Sunday, January 07, 2007

 

Lord's Day in Trujillo

This morning we worshipped with the church at Wichanzao, which is where we'll be doing most of our work on the medical clinic. Pastor Guillermo Diaz (pictured below) taught Sunday School before the worship service and then led us in worship. I had been invited to preach this morning at Wichanzao, and was very honored to bring God's Word to the people there this morning. There should be more pictures of Wichanzao over the next several days as we begin work on the medical clinic there.



After worship this morning we all went back to the Bradfords house for lunch. When I say all of us, I mean our team of 12, 4 Peru Mission interns, Bill & Allen Bradford, Wes & Jami Baker, Allen & Sandi Smith, John & Heather Ferguson, and each family's children (18) -- that would be a total of 38 people for lunch! All of the missionaries here are very gifted and well practiced in offering hospitality and it was greatly appreciated by our team. After lunch all 38 of us gathered in the living room to sing some hymns and pray before our team headed back to the hotel for a short nap before the evening service.

For the evening service we worshipped at the Larco Church which is where we worked and spent most of our time last year. It was great to see the work we had done last year not only completed, but to see that quite a bit more work had been done on the church as well. What was even better, however, was seeing familiar faces. We were eager to see friends that we made last year in that congregation and were warmly received by them. Larco Church is pastored by Ricardo Hernandez (pictured below talking with Jeff Hebenstreit) who recently graduated with his Bachelor of Divinity degree from Seminario Biblico Reformado (SBR) and was ordained. Ricardo is the first ever graduate of SBR.



Larco Church also honored me with an invitation to preach and so I did this evening. That makes four times now that I've preached through a translator. Preaching through a translator can be a little difficult, though my translator, Bill Bradford (see us below at Larco Church), is very good. It's simply not always easy to get into a good rhythm when you have to pause after every sentence for the translation. It's harder to complete long thoughts and can be a little challenging when trying to phrase things a certain way or use one's voice emphatically. I also had to rewrite my sermons a little to try and excise many of the idioms that I often use in a sermon back in the states. I'm sure that preaching through a translator gets a little easier when done more frequently. All in all I thought things went well, and I was humlbed and honored to have been asked to preach to Christ's church here in Peru.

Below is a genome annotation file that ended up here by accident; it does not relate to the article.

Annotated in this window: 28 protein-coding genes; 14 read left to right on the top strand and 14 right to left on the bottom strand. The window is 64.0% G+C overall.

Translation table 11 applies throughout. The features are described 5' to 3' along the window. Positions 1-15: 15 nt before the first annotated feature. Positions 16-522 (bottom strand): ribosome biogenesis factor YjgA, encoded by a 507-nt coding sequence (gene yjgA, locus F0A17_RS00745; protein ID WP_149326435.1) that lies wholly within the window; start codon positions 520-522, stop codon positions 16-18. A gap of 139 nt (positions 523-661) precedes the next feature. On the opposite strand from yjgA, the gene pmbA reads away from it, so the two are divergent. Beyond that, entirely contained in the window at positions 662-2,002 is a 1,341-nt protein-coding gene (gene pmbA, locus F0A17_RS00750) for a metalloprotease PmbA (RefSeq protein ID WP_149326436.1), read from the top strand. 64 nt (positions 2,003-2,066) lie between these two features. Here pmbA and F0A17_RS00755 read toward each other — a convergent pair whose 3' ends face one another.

After the evening service the team went back to Allen & Sandi Smith's home for dinner. Again we were treated to some first class hospitality--by the Smiths this time. We relaxed and enjoyed ourselves at their home and then returned to the hotel at about 10-10:30 p.m.

The group is doing well. Everyone is healthy, sleeping well, getting along fine. The work starts tomorrow on the medical clinic and I found out that my seminary classes will be taught at the Larco Church rather than at the SBR facility. The classes will be open to more than just seminary students, members of the congregations will be welcome as well. The classes will be offered at 5:00 p.m. on Tuesday, Wednesday, and Thursday evenings. Pray for me as I teach two sessions on the Doctrine of Vocation and one session on the Life of Charles Simeon.

Comments:
I guess you can't really say much about Purdue University can you? ;)
 
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